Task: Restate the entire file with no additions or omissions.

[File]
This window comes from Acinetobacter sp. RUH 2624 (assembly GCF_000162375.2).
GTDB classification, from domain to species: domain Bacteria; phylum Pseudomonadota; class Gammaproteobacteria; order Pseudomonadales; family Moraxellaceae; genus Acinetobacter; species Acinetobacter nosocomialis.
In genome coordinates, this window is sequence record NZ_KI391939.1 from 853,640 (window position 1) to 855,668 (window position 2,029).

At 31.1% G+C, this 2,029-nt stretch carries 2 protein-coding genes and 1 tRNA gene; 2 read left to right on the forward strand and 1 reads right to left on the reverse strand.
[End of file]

This window comes from Acinetobacter sp. RUH 2624 (assembly GCF_000162375.2).
GTDB classification, from domain to species: domain Bacteria; phylum Pseudomonadota; class Gammaproteobacteria; order Pseudomonadales; family Moraxellaceae; genus Acinetobacter; species Acinetobacter nosocomialis.
In genome coordinates, this window is sequence record NZ_KI391939.1 from 853,640 (window position 1) to 855,668 (window position 2,029).

At 31.1% G+C, this 2,029-nt stretch carries 2 protein-coding genes and 1 tRNA gene; 2 read left to right on the forward strand and 1 reads right to left on the reverse strand.